Invasive Species

3 weeks ago
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In 1956 Brazilian scientist Warwick Estevam Kerr attempted to create a breed of honey bee that would produce more honey in tropical climates by cross breeding a common European honeybee with the East African lowland honey bee.

European honey bees, like the common Italian honey bee, have been cultivated by European bee keepers for centuries. The result is a breed of bee that is largely docile, even when beekeepers are disturbing their hives. They are good producers of honey and are capable of surviving European winters by producing excess honey stores that will sustain them until flowers begin to bloom again in the spring.

African bees, however, were never domesticated for lack of a better term because native Africans never developed apiculture, or bee keeping. When Africans would harvest honey they would often destroy a feral beehive rather than keep domestic hives so the African bees were never bred for temperament or honey production. The African bee, compared to the European bees is a poor producer of honey but also very aggressive. They protect their hives with more guard bees and have a wider attack radius around their hive. They also attack with swarms several times as large as European bees and continue to attack for longer distances.

Kerr hoped by breeding the European bees which were ill suited for the tropical climate of Brazil with the African bees he could increase honey production and have a bee that would withstand the local conditions. The result was the africanized honey bee or what is commonly known as the killer bee.

In many ways Kerr achieved what he set out to do. This genetically engineered bee did survive better in tropical climates and it also produced more honey than the European bee. It was almost as if he got the best of both worlds. But as everyone knows and is willing to openly admit about every animal from bees to different dog breeds, anything on earth as long as you arent talking about humans, temperament is also genetic.

These new bees didn’t just attack intruders with 3 to 4 times the amount of bees of their European relatives, but rather 10 times. They also had even more guard bees than their African relatives and an even wider attack radius. This new unnatural breed of bee chases it’s victims for up to a mile and will often sting a threat until and even after it is dead.

To make matters worse, killer bees are even hostile to other bees. They swarm to create new hives over twice as often and invade existing bee colonies and take them over.

In 1957 26 swarms of killer bees escaped captivity. The official story, which seems a little weak to me, is that some unnamed visiting scientist unwittingly removed the screens on the beehives that prevented the larger drones and queens from being able to get out of the hives. With the screens gone and apparently all the scientists completely asleep at the wheel, the killer bees formed 26 swarms and left to create new colonies in the wild. The story is flimsy and makes Jurassic Park seem kind of realistic. Kerr just wanted to know if he could produce this new honey bee but never stopped to ask if he should and now 60 years later killer bees have saturated most of south america, all of central america and mexico and have spread throughout the southern half of the United States.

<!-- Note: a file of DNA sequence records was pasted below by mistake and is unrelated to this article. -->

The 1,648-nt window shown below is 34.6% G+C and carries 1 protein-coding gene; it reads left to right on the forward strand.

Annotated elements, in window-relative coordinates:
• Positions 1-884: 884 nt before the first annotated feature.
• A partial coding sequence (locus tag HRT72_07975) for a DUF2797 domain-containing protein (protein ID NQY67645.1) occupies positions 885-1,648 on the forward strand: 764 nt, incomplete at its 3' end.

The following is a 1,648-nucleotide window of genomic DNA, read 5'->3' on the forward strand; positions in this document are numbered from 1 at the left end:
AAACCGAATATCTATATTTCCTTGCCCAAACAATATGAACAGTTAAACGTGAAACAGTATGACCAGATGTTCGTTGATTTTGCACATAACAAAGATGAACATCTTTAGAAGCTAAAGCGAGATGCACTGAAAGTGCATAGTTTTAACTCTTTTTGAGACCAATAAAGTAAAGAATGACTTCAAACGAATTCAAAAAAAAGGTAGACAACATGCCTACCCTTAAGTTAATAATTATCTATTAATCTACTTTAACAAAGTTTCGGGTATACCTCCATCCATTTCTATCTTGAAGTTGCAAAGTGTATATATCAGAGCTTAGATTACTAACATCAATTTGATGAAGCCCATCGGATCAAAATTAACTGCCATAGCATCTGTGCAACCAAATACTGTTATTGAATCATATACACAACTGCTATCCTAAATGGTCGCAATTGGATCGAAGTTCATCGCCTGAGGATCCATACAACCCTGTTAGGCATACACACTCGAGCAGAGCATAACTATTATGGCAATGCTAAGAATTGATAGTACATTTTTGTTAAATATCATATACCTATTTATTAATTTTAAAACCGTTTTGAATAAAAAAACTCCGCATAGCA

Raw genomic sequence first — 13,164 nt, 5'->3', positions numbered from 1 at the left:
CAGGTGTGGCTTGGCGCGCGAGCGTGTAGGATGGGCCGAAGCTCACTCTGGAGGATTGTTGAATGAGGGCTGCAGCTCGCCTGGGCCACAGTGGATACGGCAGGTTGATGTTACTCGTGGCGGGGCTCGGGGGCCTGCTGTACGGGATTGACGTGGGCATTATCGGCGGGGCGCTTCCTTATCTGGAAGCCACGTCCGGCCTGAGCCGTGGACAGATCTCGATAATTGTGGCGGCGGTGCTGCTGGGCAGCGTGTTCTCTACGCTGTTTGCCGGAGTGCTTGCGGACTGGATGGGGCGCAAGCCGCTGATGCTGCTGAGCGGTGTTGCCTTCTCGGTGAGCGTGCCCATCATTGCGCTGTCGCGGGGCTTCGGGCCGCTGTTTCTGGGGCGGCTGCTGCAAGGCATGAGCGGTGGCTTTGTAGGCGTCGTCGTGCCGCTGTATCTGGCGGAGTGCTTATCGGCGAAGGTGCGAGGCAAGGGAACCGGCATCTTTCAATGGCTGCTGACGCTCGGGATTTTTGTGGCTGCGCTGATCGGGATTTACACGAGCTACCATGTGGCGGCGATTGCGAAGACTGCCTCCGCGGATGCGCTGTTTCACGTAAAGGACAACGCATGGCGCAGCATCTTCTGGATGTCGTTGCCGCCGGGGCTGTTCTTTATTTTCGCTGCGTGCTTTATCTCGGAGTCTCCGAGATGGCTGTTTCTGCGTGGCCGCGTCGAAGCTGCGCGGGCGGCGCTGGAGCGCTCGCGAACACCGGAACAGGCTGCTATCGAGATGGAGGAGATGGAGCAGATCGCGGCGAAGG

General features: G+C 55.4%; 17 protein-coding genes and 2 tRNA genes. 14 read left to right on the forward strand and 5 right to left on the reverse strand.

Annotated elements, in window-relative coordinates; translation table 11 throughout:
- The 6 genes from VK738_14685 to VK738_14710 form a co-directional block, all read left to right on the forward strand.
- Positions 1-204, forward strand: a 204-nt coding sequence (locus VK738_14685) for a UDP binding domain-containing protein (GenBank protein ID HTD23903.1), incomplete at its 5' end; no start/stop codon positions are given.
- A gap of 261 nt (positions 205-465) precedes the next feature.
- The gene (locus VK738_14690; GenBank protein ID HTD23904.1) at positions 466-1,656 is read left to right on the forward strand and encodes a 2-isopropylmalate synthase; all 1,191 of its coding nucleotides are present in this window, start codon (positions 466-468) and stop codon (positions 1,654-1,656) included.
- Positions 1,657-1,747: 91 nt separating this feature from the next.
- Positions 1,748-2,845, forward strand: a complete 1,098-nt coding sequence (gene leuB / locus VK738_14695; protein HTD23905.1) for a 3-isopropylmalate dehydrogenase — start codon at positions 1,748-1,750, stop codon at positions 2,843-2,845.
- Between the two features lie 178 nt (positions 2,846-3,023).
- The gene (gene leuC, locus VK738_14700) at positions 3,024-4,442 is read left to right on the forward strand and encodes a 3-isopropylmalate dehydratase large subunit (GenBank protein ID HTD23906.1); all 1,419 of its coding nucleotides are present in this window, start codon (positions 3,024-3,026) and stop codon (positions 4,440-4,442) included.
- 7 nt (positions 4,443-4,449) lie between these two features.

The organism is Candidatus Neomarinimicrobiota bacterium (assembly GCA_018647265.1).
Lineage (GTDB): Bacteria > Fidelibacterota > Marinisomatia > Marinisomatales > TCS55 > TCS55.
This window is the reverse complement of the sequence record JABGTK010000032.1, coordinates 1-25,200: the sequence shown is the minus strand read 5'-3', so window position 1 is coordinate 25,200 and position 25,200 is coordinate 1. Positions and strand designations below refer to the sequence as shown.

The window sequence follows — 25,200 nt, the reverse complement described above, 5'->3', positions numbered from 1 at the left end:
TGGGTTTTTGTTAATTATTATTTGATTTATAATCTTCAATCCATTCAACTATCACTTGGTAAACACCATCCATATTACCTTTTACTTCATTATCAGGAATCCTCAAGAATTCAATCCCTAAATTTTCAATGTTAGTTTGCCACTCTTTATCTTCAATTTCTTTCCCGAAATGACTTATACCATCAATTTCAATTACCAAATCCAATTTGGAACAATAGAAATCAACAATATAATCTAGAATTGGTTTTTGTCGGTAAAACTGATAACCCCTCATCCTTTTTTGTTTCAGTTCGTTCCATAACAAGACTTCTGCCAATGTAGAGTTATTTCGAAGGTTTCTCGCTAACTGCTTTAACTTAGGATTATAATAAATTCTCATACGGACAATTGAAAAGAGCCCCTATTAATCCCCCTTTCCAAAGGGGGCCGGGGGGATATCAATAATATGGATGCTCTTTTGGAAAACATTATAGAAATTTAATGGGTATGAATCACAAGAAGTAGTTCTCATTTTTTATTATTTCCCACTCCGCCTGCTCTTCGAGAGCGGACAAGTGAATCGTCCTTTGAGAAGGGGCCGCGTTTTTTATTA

And by spread, I don’t mean killer bees living hand in hand next door to the happy European bees. You see, once again we see an example in the animal kingdom where scientists all nod their heads in agreement. Of course multiculturalism doesn’t work with bees, didn’t you know, that’s also something that only humans can do successfully.

In fact, killer bees don’t just out-breed European bees but they take over European hives by sneaking past the more docile trusting European guard bees, killing the queen and then installing their own. The European bees will continue to work day and night and support the new queen and her children until they eventually they die off and the hive built by the European bees is occupied entirely by the invaders and their brood. This is so common that many areas have no trace at all of the native bee population. The killer bees have been successfully conquering territory at a rate of about 1 mile per day.

One of the few things slowing the africanized bees brutal march northward is one of the traits they inherited from their African ancestors. They don’t make adequate preparations that would allow them to survive longer winters. They don’t store enough honey when the weather is good and the flowers are blooming and as a result they run out of honey in the winter and die.

So why am I talking about killer bees? Well I assure you there is absolutely nothing to learn metaphorically from all of this. Nothing at all. I simply found myself in a position where I had to do some research on bees.

As many of you know I’m in the process of moving out to my homestead or as I sometimes call it my bunker. After a storm knocked over some trees I went to go saw them up when I heard some buzzing sounds and discovered that bees were living inside my roof. Unfortunately they turned out to be africanized, which meant there was only one thing I could do.

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